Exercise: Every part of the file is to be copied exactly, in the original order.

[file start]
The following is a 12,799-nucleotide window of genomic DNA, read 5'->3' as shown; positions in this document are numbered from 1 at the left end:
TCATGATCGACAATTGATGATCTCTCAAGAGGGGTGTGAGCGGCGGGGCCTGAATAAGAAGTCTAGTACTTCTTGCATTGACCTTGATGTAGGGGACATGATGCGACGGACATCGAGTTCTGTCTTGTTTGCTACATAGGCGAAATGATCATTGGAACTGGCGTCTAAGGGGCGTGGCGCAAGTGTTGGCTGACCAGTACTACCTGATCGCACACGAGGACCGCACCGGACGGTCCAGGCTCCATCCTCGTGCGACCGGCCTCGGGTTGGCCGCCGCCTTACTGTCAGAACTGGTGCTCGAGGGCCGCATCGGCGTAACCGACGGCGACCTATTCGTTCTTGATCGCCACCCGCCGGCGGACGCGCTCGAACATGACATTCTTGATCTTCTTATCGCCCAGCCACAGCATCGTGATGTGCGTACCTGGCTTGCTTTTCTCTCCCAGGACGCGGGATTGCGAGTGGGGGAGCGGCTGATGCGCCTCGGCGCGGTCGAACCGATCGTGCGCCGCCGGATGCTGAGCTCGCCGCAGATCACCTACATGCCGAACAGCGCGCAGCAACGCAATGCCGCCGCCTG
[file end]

The following is a 12,799-nucleotide window of genomic DNA, read 5'->3' as shown; positions in this document are numbered from 1 at the left end:
TCATGATCGACAATTGATGATCTCTCAAGAGGGGTGTGAGCGGCGGGGCCTGAATAAGAAGTCTAGTACTTCTTGCATTGACCTTGATGTAGGGGACATGATGCGACGGACATCGAGTTCTGTCTTGTTTGCTACATAGGCGAAATGATCATTGGAACTGGCGTCTAAGGGGCGTGGCGCAAGTGTTGGCTGACCAGTACTACCTGATCGCACACGAGGACCGCACCGGACGGTCCAGGCTCCATCCTCGTGCGACCGGCCTCGGGTTGGCCGCCGCCTTACTGTCAGAACTGGTGCTCGAGGGCCGCATCGGCGTAACCGACGGCGACCTATTCGTTCTTGATCGCCACCCGCCGGCGGACGCGCTCGAACATGACATTCTTGATCTTCTTATCGCCCAGCCACAGCATCGTGATGTGCGTACCTGGCTTGCTTTTCTCTCCCAGGACGCGGGATTGCGAGTGGGGGAGCGGCTGATGCGCCTCGGCGCGGTCGAACCGATCGTGCGCCGCCGGATGCTGAGCTCGCCGCAGATCACCTACATGCCGAACAGCGCGCAGCAACGCAATGCCGCCGCCTG